Saturday, 19 September 2020

Milners of Goole and the history of Batty Lane Howden

 As we wait for news about whether we are going to spend more time in lockdown I am turning to history and harvesting as a relaxing distraction.

Today I have been gathering tomatoes out of the greenhouse and picking up eating apples from the garden. Our dessert apple varieties are James Grieve and Yorkshire Cockpit - but I have been collecting the windfalls carefully as the wasps are keen on them too.

Normally at this time of year I would be meeting my local history groups in Howden and Goole but of course we cannot meet  this term. I shall miss our weekly sessions.

But I am asked through my website a variety of local history queries, most of which I try to answer. And the range of queries certainly keeps my brain active!!!

They range from finding out about Mr Gordon,  a well-known Goole piano tuner who lived in Henry Street and thanks to facebook I was able to tell his relatives that he drove a Ford Anglia and played backgammon. 

To a more lengthy project finding out about the origins and history of the Milner family, florists and nurserymen of Goole and Hook.  I am enjoying this as it includes the history of Booth Ferry house at Airmyn where the first Mr Milner came as a professional gardener and the establishment of the family's large plant nurseries at both Hook and Skelton. 




Boothferry House where Thomas Milner came to work as the gardener

Now I know why the row of cottages at Skelton is called Milners Row. The family's retail shops began in Goole in Ouse Street, then moved to Aire Street and now of course their premises are in Boothferry Road. So the story reflects a large part of the history of Goole.


Aire Street in 1952 showing Milners' shop

But I have been briefly side tracked by a query which came in yesterday. Why is Batty Lane in Howden so called? So far I have not found the answer!!

Today Batty or Batty's Lane runs through from Bridgegate and out onto Selby Road. However the Bridgegate end has variously been known as Hewson Lane and Angel Lane. This was because the large Angel Inn stood where the Aquarius Bathroom shop is  - and was owned by Mr Hewson. It was built up with a row of cottages and at the end was a clay pipe manufactory.

The  OS map surveyed in 1849 shows Batty's Lane as just the bit of the lane which runs straight from the corner out onto Selby Road.

There are some interesting newspaper references to it. An 1865 sale notice describes a  house and shop for sale [now Boots]
 'situate in Bridge Gate, fronting the Market Place. The Premises are very eligibly situated for business, being in the best part of the Town; and the Garden has a frontage into Batty Lane, and is well adapted for Building purposes.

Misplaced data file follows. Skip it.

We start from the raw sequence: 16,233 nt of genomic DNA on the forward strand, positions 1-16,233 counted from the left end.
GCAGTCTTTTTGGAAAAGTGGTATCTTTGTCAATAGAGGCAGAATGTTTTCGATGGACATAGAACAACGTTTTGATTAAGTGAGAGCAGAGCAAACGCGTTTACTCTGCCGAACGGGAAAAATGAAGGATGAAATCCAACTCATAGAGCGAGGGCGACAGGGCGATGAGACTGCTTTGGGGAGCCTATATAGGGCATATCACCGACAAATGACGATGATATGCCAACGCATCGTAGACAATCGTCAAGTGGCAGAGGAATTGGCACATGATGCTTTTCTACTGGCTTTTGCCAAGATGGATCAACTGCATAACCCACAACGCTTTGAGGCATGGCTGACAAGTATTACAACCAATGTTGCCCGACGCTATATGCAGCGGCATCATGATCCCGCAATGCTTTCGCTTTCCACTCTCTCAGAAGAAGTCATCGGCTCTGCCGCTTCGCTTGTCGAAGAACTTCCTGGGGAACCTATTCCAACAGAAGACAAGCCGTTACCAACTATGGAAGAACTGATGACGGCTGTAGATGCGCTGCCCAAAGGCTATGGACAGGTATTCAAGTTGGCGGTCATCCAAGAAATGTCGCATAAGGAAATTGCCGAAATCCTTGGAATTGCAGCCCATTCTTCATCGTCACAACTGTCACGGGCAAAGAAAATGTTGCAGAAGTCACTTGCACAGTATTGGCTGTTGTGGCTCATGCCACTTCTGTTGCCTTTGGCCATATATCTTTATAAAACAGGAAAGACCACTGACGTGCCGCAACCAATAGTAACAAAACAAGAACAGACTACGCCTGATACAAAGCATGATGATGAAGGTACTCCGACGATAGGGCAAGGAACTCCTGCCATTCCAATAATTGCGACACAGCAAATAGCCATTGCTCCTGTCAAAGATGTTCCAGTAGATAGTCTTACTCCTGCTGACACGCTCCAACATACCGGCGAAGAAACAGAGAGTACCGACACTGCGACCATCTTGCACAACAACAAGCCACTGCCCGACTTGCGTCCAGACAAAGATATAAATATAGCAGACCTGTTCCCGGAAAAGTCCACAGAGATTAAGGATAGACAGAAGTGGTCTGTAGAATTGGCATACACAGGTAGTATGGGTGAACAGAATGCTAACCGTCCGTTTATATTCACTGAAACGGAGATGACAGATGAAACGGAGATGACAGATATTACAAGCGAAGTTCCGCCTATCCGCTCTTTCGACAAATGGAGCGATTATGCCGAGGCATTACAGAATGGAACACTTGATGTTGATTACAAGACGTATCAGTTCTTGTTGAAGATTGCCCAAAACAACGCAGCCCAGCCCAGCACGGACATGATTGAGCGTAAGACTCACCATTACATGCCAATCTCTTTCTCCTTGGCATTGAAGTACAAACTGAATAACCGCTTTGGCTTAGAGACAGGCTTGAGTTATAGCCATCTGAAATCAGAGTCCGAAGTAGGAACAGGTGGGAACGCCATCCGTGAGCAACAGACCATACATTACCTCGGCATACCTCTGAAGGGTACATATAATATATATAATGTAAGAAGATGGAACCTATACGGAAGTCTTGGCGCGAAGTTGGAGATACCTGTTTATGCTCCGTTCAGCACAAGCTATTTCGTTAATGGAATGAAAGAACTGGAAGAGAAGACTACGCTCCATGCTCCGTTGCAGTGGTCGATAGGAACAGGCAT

Times don't change!

But a few years later we read of an accident at the annual horse fair where two horses collided on the lane. The report reads

A lamentable accident occurred when two valuable cobs, one belonging to Mr. Archibald Ledley, of Belfast, and the other to Mr. J. Stephenson, of Leeds, which were bei)g shown off in Batty-lane, cannoned against each other. They were going at full speed  and each dislocated his shoulder and sustained other injuries which will, in all probability necessitate their being destroyed. The riders were thrown to the ground with great violence, and one of them was carried away insensible on a shutter to the Angel Inn.

It is interesting that the owners of the horses are named, the injuries to the horses described and then only finally do we hear of the unnamed riders.

And a third extract leaves some doubt as to other events which took place in Batty Lane. In 1903 at the local magistrates court Mrs Lavinia Murgatroyd of Market Weighton, was charged by Martha Newham of Howden with assaulting her. Newham stated that about midnight she saw her son in the company of the defendant in Batty Lane and requested him to come home. Defendant struck her, giving her a black eye She was fined £1.




Bridgegate showing the Angel Inn on the left. The entrance to Batty Lane is just beyond where the lady is standing.

So we know of Batty Lane but not who it was named after. It is a well-known name now in Howden but having researched the family I cannot find any connection with a Batty family who may have lived there or owned the nearby land in the early 1800s. My only result has been a family who left Howden for Leeds in the 1840s and a John Batty who emigrated from Howden to Illinois and served with the Unionists in the civil war.


If anyone knows any more about any of these topics I would be delighted to hear from them - contact me via my howdenshirehistory.co.uk website.




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